For those of us who write, for whom inscription is something we do with our bodies rather than something that is simply done to them, the formulation can never be that clear. I don’t want to go home. And yet I do. I can’t go home, and yet I never left. (19)
Wright is a flâneur, noting her surroundings with the careful eye of a poet even when the settings are places that are visited regularly. There is a delicacy and even a novelty in the perception of the most familiar of scenes with the sensuality of discovery:
So I gather a few friends in a park tucked away on the backstreet of Erskineville, the ground mossy beneath some spindly, leaf-dropping trees, the light as thick as golden syrup. (25)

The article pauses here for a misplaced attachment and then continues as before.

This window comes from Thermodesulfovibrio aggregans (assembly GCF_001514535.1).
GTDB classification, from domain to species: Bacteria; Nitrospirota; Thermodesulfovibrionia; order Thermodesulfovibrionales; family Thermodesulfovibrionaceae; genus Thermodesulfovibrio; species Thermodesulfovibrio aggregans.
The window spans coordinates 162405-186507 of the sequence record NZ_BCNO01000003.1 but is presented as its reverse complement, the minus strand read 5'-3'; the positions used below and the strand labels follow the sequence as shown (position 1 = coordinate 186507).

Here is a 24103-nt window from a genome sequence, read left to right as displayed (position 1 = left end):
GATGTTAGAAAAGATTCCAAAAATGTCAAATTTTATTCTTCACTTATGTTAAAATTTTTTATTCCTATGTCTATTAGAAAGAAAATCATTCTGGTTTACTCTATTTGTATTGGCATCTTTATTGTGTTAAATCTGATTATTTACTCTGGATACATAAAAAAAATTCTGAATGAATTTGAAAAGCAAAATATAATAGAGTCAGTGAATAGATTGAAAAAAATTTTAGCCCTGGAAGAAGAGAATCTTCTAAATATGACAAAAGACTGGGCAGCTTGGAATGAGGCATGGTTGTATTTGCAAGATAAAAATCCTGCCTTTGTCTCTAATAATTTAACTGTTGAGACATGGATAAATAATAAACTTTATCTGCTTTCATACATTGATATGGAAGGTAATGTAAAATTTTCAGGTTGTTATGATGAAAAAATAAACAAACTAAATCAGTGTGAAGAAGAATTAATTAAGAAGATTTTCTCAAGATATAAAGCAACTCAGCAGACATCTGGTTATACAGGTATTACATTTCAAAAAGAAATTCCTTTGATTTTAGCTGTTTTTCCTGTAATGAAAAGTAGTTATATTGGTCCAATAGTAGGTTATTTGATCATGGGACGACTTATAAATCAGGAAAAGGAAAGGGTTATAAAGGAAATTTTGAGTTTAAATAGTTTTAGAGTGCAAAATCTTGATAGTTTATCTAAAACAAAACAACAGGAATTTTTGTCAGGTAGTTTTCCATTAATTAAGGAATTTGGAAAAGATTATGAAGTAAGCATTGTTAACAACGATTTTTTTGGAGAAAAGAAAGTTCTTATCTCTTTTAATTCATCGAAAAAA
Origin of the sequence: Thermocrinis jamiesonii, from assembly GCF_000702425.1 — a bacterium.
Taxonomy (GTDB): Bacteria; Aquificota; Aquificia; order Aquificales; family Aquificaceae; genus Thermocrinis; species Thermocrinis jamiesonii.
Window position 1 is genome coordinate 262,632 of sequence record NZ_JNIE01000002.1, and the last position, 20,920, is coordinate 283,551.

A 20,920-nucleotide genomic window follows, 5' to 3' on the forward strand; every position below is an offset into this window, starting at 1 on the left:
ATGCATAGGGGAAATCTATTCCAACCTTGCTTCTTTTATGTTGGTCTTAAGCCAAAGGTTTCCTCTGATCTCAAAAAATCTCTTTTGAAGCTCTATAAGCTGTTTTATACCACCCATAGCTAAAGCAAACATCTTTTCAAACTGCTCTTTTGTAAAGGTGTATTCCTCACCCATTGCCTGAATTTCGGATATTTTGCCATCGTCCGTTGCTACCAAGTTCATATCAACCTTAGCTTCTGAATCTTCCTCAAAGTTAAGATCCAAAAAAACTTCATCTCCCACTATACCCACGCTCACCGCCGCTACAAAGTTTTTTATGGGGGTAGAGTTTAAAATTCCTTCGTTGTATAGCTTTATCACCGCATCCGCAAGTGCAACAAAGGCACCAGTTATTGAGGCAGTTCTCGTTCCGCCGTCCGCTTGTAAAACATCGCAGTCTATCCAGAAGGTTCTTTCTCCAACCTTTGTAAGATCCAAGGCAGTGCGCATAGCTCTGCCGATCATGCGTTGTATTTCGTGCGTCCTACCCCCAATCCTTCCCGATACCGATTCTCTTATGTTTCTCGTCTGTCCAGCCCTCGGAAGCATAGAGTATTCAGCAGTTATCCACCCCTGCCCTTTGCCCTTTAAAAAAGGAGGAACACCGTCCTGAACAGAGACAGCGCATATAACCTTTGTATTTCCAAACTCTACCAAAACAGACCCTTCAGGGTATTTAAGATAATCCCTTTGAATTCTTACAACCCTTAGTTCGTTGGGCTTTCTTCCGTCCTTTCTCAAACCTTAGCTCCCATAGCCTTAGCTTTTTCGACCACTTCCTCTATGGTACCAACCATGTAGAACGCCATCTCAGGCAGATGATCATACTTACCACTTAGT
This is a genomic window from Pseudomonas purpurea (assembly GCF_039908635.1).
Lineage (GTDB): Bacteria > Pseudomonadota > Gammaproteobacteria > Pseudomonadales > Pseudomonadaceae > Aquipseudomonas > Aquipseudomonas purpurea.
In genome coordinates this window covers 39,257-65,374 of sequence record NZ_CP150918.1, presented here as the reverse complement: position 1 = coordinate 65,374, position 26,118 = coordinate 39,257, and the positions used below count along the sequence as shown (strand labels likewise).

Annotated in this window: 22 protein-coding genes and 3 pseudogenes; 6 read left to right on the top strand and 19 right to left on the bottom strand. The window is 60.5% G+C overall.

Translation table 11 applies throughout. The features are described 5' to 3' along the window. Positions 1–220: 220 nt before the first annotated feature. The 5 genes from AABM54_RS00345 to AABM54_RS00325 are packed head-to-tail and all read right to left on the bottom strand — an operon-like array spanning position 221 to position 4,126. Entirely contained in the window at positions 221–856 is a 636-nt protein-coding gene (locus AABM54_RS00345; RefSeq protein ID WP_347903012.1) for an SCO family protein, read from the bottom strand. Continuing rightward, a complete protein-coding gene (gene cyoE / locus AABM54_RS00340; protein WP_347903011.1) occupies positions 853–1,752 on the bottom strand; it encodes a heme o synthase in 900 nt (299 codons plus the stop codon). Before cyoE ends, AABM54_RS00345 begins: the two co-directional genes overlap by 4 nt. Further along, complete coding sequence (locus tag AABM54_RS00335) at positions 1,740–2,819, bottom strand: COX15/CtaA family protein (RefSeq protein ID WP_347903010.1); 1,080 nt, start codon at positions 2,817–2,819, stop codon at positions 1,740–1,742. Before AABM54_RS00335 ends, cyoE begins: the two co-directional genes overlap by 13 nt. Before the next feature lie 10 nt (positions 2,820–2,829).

The domestic remains a key concern of Wright’s. This is not what might be construed as ‘normal’. The everyday activities of a person dealing with chronic illness are presented as both life-saving and precarious. It doesn’t take much to unsettle the balance, break the flow of energy, or create enough nervous tension to cause damage. It might be something as simple as a birthday party, or even the dream of a party, an overseas trip, or a hospital visit. Each of these occasions is momentous more because of the way they break the scaffold of safety than because of the adventures they provide and in this way sublimating the narrative around what it means to be alive and experience the world: